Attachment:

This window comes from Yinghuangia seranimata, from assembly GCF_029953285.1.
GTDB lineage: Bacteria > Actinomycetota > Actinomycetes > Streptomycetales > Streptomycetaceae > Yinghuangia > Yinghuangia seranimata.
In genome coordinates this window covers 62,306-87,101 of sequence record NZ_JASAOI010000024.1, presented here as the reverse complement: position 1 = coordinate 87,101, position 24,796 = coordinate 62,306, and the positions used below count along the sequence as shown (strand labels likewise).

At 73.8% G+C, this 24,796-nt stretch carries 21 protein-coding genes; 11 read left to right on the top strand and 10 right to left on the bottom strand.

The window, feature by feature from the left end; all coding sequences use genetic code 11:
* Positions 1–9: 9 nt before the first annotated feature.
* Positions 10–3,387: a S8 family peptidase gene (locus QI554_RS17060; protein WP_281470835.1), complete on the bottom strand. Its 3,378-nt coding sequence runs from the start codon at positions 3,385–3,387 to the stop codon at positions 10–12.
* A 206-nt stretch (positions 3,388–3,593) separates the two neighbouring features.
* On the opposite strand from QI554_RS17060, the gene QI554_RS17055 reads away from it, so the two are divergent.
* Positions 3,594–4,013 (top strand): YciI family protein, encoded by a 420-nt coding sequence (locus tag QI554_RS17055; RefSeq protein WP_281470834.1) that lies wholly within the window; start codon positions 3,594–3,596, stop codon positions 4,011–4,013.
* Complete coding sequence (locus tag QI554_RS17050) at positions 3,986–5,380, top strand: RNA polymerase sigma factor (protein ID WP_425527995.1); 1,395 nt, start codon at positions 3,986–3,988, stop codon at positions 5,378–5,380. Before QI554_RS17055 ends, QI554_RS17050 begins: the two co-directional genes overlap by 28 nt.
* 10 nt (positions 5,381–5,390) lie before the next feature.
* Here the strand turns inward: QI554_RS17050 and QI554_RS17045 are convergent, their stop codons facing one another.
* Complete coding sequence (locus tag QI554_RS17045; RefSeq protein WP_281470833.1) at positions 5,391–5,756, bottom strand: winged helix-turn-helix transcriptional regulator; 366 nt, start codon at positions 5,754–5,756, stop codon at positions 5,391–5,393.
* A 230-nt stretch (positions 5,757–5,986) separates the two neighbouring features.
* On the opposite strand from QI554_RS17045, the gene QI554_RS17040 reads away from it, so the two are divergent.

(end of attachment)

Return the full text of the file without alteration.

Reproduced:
This window comes from Yinghuangia seranimata, from assembly GCF_029953285.1.
GTDB lineage: Bacteria > Actinomycetota > Actinomycetes > Streptomycetales > Streptomycetaceae > Yinghuangia > Yinghuangia seranimata.
In genome coordinates this window covers 62,306-87,101 of sequence record NZ_JASAOI010000024.1, presented here as the reverse complement: position 1 = coordinate 87,101, position 24,796 = coordinate 62,306, and the positions used below count along the sequence as shown (strand labels likewise).

At 73.8% G+C, this 24,796-nt stretch carries 21 protein-coding genes; 11 read left to right on the top strand and 10 right to left on the bottom strand.

The window, feature by feature from the left end; all coding sequences use genetic code 11:
* Positions 1–9: 9 nt before the first annotated feature.
* Positions 10–3,387: a S8 family peptidase gene (locus QI554_RS17060; protein WP_281470835.1), complete on the bottom strand. Its 3,378-nt coding sequence runs from the start codon at positions 3,385–3,387 to the stop codon at positions 10–12.
* A 206-nt stretch (positions 3,388–3,593) separates the two neighbouring features.
* On the opposite strand from QI554_RS17060, the gene QI554_RS17055 reads away from it, so the two are divergent.
* Positions 3,594–4,013 (top strand): YciI family protein, encoded by a 420-nt coding sequence (locus tag QI554_RS17055; RefSeq protein WP_281470834.1) that lies wholly within the window; start codon positions 3,594–3,596, stop codon positions 4,011–4,013.
* Complete coding sequence (locus tag QI554_RS17050) at positions 3,986–5,380, top strand: RNA polymerase sigma factor (protein ID WP_425527995.1); 1,395 nt, start codon at positions 3,986–3,988, stop codon at positions 5,378–5,380. Before QI554_RS17055 ends, QI554_RS17050 begins: the two co-directional genes overlap by 28 nt.
* 10 nt (positions 5,381–5,390) lie before the next feature.
* Here the strand turns inward: QI554_RS17050 and QI554_RS17045 are convergent, their stop codons facing one another.
* Complete coding sequence (locus tag QI554_RS17045; RefSeq protein WP_281470833.1) at positions 5,391–5,756, bottom strand: winged helix-turn-helix transcriptional regulator; 366 nt, start codon at positions 5,754–5,756, stop codon at positions 5,391–5,393.
* A 230-nt stretch (positions 5,757–5,986) separates the two neighbouring features.
* On the opposite strand from QI554_RS17045, the gene QI554_RS17040 reads away from it, so the two are divergent.